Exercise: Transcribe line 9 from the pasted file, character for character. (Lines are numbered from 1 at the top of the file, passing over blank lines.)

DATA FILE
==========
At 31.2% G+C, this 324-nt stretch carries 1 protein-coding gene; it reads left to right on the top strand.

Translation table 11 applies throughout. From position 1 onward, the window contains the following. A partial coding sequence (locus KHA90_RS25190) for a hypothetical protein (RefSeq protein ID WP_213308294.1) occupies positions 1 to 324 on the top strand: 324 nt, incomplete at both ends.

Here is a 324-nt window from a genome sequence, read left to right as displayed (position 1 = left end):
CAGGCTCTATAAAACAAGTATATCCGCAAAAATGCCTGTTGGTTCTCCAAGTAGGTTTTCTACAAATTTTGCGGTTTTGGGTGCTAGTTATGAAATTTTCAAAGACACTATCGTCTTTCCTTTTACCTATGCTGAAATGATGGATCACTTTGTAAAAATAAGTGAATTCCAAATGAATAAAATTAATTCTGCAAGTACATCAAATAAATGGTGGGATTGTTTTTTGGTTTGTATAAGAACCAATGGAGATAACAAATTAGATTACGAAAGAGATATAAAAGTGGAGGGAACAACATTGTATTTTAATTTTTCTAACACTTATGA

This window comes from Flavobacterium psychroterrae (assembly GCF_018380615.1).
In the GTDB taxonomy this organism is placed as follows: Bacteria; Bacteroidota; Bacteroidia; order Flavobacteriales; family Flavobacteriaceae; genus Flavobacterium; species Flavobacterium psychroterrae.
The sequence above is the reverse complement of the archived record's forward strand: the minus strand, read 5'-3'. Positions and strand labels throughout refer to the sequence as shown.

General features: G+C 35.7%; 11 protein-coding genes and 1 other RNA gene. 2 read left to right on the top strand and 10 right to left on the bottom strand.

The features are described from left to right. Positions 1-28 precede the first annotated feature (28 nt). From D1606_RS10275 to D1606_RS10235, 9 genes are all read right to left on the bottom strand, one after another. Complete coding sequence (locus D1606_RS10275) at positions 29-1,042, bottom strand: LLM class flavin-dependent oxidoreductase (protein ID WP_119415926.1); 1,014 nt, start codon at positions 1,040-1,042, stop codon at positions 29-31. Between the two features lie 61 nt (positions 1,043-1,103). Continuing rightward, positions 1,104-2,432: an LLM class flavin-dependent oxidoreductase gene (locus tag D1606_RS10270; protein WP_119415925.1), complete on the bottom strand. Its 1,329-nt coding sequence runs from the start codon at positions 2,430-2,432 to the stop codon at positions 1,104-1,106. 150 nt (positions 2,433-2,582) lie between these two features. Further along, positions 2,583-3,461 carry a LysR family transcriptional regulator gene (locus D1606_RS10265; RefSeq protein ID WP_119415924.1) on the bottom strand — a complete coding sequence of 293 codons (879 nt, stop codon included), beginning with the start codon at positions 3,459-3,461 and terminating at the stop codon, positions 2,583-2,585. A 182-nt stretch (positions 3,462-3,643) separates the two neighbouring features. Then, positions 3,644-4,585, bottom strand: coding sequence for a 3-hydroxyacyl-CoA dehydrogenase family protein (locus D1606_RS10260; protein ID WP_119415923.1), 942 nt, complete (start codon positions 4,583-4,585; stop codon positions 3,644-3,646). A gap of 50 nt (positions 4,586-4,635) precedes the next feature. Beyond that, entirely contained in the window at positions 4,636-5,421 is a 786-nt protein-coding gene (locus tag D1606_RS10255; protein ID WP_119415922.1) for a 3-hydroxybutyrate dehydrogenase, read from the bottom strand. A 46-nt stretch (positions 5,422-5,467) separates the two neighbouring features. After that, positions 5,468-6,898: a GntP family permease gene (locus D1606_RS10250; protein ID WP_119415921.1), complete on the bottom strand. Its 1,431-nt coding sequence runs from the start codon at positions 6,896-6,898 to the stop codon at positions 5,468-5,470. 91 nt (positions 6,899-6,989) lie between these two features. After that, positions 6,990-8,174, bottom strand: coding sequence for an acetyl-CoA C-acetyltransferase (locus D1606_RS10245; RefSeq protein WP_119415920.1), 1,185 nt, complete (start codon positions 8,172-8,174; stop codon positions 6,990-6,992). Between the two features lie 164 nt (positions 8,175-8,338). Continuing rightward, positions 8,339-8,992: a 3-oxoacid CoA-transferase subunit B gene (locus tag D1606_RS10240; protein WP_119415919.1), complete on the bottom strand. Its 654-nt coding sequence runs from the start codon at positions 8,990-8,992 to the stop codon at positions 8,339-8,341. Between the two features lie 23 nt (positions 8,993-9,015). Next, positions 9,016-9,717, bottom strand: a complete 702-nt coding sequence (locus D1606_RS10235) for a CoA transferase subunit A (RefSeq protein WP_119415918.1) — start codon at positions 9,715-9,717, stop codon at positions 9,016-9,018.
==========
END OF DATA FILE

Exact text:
The features are described from left to right. Positions 1-28 precede the first annotated feature (28 nt). From D1606_RS10275 to D1606_RS10235, 9 genes are all read right to left on the bottom strand, one after another. Complete coding sequence (locus D1606_RS10275) at positions 29-1,042, bottom strand: LLM class flavin-dependent oxidoreductase (protein ID WP_119415926.1); 1,014 nt, start codon at positions 1,040-1,042, stop codon at positions 29-31. Between the two features lie 61 nt (positions 1,043-1,103). Continuing rightward, positions 1,104-2,432: an LLM class flavin-dependent oxidoreductase gene (locus tag D1606_RS10270; protein WP_119415925.1), complete on the bottom strand. Its 1,329-nt coding sequence runs from the start codon at positions 2,430-2,432 to the stop codon at positions 1,104-1,106. 150 nt (positions 2,433-2,582) lie between these two features. Further along, positions 2,583-3,461 carry a LysR family transcriptional regulator gene (locus D1606_RS10265; RefSeq protein ID WP_119415924.1) on the bottom strand — a complete coding sequence of 293 codons (879 nt, stop codon included), beginning with the start codon at positions 3,459-3,461 and terminating at the stop codon, positions 2,583-2,585. A 182-nt stretch (positions 3,462-3,643) separates the two neighbouring features. Then, positions 3,644-4,585, bottom strand: coding sequence for a 3-hydroxyacyl-CoA dehydrogenase family protein (locus D1606_RS10260; protein ID WP_119415923.1), 942 nt, complete (start codon positions 4,583-4,585; stop codon positions 3,644-3,646). A gap of 50 nt (positions 4,586-4,635) precedes the next feature. Beyond that, entirely contained in the window at positions 4,636-5,421 is a 786-nt protein-coding gene (locus tag D1606_RS10255; protein ID WP_119415922.1) for a 3-hydroxybutyrate dehydrogenase, read from the bottom strand. A 46-nt stretch (positions 5,422-5,467) separates the two neighbouring features. After that, positions 5,468-6,898: a GntP family permease gene (locus D1606_RS10250; protein ID WP_119415921.1), complete on the bottom strand. Its 1,431-nt coding sequence runs from the start codon at positions 6,896-6,898 to the stop codon at positions 5,468-5,470. 91 nt (positions 6,899-6,989) lie between these two features. After that, positions 6,990-8,174, bottom strand: coding sequence for an acetyl-CoA C-acetyltransferase (locus D1606_RS10245; RefSeq protein WP_119415920.1), 1,185 nt, complete (start codon positions 8,172-8,174; stop codon positions 6,990-6,992). Between the two features lie 164 nt (positions 8,175-8,338). Continuing rightward, positions 8,339-8,992: a 3-oxoacid CoA-transferase subunit B gene (locus tag D1606_RS10240; protein WP_119415919.1), complete on the bottom strand. Its 654-nt coding sequence runs from the start codon at positions 8,990-8,992 to the stop codon at positions 8,339-8,341. Between the two features lie 23 nt (positions 8,993-9,015). Next, positions 9,016-9,717, bottom strand: a complete 702-nt coding sequence (locus D1606_RS10235) for a CoA transferase subunit A (RefSeq protein WP_119415918.1) — start codon at positions 9,715-9,717, stop codon at positions 9,016-9,018.